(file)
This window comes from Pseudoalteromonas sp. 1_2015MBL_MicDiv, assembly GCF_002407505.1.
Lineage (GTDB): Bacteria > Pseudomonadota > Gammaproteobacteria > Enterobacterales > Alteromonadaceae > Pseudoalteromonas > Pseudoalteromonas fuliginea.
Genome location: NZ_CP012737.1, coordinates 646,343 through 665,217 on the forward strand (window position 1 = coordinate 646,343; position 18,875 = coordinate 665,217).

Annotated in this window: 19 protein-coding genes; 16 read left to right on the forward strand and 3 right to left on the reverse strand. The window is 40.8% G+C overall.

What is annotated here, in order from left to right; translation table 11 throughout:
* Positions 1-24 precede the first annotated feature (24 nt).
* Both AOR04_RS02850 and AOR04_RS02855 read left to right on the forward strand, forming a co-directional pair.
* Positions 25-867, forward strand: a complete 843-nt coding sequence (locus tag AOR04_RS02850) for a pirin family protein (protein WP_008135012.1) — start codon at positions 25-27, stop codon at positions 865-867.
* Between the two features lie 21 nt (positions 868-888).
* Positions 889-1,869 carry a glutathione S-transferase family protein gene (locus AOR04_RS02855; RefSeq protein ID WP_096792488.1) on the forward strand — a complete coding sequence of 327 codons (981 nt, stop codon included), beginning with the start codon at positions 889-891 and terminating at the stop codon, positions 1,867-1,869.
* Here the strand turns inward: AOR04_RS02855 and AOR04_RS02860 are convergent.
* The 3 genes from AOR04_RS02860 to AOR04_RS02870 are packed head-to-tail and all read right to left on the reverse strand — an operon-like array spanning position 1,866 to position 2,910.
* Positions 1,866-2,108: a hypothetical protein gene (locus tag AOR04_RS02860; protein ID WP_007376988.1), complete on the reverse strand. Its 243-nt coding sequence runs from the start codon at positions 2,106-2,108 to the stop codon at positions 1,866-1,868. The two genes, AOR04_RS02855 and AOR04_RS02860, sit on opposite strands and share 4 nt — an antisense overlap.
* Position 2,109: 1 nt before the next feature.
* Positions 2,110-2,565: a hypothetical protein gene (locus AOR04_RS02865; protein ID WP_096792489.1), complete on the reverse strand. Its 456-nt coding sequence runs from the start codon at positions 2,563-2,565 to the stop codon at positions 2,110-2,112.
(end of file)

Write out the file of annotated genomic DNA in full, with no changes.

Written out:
This window comes from Pseudoalteromonas sp. 1_2015MBL_MicDiv, assembly GCF_002407505.1.
Lineage (GTDB): Bacteria > Pseudomonadota > Gammaproteobacteria > Enterobacterales > Alteromonadaceae > Pseudoalteromonas > Pseudoalteromonas fuliginea.
Genome location: NZ_CP012737.1, coordinates 646,343 through 665,217 on the forward strand (window position 1 = coordinate 646,343; position 18,875 = coordinate 665,217).

Annotated in this window: 19 protein-coding genes; 16 read left to right on the forward strand and 3 right to left on the reverse strand. The window is 40.8% G+C overall.

What is annotated here, in order from left to right; translation table 11 throughout:
* Positions 1-24 precede the first annotated feature (24 nt).
* Both AOR04_RS02850 and AOR04_RS02855 read left to right on the forward strand, forming a co-directional pair.
* Positions 25-867, forward strand: a complete 843-nt coding sequence (locus tag AOR04_RS02850) for a pirin family protein (protein WP_008135012.1) — start codon at positions 25-27, stop codon at positions 865-867.
* Between the two features lie 21 nt (positions 868-888).
* Positions 889-1,869 carry a glutathione S-transferase family protein gene (locus AOR04_RS02855; RefSeq protein ID WP_096792488.1) on the forward strand — a complete coding sequence of 327 codons (981 nt, stop codon included), beginning with the start codon at positions 889-891 and terminating at the stop codon, positions 1,867-1,869.
* Here the strand turns inward: AOR04_RS02855 and AOR04_RS02860 are convergent.
* The 3 genes from AOR04_RS02860 to AOR04_RS02870 are packed head-to-tail and all read right to left on the reverse strand — an operon-like array spanning position 1,866 to position 2,910.
* Positions 1,866-2,108: a hypothetical protein gene (locus tag AOR04_RS02860; protein ID WP_007376988.1), complete on the reverse strand. Its 243-nt coding sequence runs from the start codon at positions 2,106-2,108 to the stop codon at positions 1,866-1,868. The two genes, AOR04_RS02855 and AOR04_RS02860, sit on opposite strands and share 4 nt — an antisense overlap.
* Position 2,109: 1 nt before the next feature.
* Positions 2,110-2,565: a hypothetical protein gene (locus AOR04_RS02865; protein ID WP_096792489.1), complete on the reverse strand. Its 456-nt coding sequence runs from the start codon at positions 2,563-2,565 to the stop codon at positions 2,110-2,112.